We must also look at the pollution caused by so-called traffic-calming measures. Several local authorities are gung-ho about the introduction of speed humps. Insufficient consideration has been given to the increased pollution caused by motor vehicles having to brake, negotiate a hump before invariably gathering speed before the next hump and braking again. That process is noisy, as car suspension units rattle over the humps, and more fuel is consumed. In many cases in which road humps have been introduced, local residents who, before the introduction of humps were in favour of them, wish that they had never supported the scheme; they are kept awake at night and their lives are made a misery. We must look at the guidelines under which local authorities operate before they are allowed to put speed humps on our roads. Most humps are ineffective anyway against one culprit, the motorcyclist, because they usually have gaps in the middle allowing motorcyclists to roar through unimpeded without having to slow down.

The other issue that I wish to raise en passant is the M1 motorway. When my party was in power, we constructed an offside lane hard shoulder on the northbound carriageway of the M1, just south of the intersection with the M25. After it was constructed, members of the local constabulary refused to police that stretch of carriageway as they felt that motorists would use it as an overtaking lane. We therefore authorised the gravelling over and kerbing of that hard shoulder. The Minister should consider bringing it back into use as an extra traffic lane at the busiest point of the M1, where it runs across the M25. That lane would be available if the gravel and kerbing were removed, and could be used as an extra lane to facilitate traffic movement during the rush hour. I hope that the Minister will look at that.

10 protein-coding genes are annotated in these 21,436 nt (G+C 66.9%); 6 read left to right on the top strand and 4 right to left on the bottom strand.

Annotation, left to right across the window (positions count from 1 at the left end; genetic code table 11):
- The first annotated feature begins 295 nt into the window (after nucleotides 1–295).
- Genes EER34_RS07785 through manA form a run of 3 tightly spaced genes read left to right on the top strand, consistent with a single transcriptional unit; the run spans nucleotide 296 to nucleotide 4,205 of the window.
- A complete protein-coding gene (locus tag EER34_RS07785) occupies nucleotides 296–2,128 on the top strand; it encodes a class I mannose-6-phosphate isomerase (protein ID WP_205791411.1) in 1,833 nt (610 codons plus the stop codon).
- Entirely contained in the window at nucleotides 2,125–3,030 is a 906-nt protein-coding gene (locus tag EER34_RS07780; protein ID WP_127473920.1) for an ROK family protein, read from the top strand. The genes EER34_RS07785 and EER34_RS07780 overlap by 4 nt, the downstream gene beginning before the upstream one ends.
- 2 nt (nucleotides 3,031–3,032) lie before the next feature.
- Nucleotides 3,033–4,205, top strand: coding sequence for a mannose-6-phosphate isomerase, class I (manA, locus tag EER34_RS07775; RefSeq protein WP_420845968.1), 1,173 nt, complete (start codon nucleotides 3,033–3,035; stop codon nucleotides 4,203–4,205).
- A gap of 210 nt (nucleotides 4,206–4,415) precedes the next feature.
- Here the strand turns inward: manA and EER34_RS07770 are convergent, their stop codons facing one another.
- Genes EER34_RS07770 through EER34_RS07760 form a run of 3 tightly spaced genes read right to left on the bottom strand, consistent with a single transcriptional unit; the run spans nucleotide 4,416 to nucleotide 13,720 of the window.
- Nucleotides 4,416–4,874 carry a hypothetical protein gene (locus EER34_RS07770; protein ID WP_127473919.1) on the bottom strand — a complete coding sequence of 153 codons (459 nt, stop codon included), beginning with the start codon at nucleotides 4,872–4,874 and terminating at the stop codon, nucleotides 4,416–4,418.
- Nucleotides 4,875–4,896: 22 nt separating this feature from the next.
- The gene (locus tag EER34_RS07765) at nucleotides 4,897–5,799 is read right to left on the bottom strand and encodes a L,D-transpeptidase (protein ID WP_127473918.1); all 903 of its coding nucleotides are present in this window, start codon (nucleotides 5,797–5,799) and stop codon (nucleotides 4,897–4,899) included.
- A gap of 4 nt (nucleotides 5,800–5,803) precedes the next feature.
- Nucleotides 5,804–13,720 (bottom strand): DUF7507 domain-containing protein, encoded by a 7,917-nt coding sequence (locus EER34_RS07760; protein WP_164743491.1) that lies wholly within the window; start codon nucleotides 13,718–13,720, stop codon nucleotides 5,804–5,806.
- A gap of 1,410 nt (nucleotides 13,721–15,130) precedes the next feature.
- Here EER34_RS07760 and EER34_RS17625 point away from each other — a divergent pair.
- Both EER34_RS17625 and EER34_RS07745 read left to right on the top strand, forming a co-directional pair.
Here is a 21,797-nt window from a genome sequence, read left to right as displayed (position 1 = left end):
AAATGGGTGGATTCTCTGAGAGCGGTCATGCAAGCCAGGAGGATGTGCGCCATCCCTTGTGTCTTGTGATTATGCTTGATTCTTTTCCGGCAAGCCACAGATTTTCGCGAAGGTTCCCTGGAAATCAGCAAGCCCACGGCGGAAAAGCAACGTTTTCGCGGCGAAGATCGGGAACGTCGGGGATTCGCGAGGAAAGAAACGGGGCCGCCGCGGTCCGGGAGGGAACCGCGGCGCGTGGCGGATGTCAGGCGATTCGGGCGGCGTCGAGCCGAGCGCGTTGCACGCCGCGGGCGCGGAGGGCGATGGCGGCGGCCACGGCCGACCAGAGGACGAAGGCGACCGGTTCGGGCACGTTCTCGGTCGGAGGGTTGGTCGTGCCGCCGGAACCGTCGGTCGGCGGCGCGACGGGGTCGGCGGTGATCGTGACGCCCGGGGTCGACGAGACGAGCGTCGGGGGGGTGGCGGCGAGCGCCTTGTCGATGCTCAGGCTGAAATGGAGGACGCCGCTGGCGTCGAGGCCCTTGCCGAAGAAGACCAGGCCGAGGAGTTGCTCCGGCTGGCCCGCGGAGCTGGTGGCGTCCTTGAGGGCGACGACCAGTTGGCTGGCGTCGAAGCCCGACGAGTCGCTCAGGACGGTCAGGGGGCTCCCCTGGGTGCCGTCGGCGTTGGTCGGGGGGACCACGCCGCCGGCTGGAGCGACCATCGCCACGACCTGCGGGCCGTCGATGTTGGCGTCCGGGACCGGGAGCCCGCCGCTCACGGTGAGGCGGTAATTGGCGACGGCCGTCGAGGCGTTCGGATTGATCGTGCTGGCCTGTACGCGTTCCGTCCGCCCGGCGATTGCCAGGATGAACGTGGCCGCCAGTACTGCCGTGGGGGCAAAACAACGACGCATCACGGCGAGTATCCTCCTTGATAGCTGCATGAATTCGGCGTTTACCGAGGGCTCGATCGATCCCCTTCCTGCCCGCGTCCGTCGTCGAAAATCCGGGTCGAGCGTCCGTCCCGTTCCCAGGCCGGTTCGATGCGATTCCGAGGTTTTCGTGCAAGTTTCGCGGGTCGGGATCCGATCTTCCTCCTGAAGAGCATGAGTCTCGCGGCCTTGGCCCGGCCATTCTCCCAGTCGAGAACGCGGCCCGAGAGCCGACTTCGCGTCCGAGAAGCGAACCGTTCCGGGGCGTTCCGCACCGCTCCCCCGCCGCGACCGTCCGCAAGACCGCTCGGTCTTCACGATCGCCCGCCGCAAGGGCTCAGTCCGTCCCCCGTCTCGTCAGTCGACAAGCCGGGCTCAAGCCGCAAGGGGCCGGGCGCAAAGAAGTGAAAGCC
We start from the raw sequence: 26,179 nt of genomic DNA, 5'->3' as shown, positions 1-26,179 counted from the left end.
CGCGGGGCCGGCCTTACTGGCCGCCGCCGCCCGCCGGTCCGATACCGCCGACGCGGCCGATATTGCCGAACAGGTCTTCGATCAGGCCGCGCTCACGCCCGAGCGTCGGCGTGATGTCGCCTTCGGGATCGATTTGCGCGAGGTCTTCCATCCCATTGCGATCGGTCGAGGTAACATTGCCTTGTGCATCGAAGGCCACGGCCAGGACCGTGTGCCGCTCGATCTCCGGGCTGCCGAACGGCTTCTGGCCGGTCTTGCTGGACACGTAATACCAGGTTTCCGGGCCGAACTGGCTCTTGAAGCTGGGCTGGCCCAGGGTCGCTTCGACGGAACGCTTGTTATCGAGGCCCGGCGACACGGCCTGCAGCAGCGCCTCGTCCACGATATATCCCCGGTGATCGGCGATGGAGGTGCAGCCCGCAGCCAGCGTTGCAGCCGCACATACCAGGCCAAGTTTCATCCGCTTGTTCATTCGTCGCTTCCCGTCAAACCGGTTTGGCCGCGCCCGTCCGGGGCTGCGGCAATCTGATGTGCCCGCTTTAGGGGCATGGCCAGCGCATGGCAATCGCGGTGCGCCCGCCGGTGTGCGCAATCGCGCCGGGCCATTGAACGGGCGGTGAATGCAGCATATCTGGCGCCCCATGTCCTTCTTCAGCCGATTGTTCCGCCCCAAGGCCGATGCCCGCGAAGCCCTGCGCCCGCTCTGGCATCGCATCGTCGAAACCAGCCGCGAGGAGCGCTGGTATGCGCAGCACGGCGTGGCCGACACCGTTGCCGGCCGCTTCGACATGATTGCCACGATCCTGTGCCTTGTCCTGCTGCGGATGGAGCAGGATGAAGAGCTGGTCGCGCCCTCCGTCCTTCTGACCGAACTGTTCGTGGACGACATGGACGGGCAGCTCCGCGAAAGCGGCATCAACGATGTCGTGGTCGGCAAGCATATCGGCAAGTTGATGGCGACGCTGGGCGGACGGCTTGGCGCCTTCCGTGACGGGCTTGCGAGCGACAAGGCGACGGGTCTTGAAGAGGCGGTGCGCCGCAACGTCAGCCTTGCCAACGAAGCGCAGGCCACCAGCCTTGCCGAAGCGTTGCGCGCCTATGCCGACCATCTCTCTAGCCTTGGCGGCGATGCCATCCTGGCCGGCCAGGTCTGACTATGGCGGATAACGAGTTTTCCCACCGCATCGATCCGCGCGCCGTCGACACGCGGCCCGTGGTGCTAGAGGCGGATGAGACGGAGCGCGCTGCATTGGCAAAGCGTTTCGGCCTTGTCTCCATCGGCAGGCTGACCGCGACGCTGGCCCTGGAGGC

We should all welcome the move towards cleaner fuels, but we must remember that pollution, not the motor vehicle itself, is the problem that we should be addressing. As we look ahead, we should strive for cleaner fuels that are readily available across the United Kingdom and are

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affordable. If we can do those things, we can help to protect the environment without penalising those who need to use the motor car.

12.25 pm

Jane Griffiths (Reading, East): It would be preferable to live in a country where public transport was so efficient and affordable that the goal that, I believe, we all share, of overall reduction in road traffic would appear credible. We do not live in such a country at the moment, but I believe that we will. Perhaps one day, the market, consumer preference and benevolent Government policies will lead to less traffic on our roads. However, it must be admitted that a significant reduction in road traffic is some way off, which makes addressing the pollution that we suffer all the more urgent.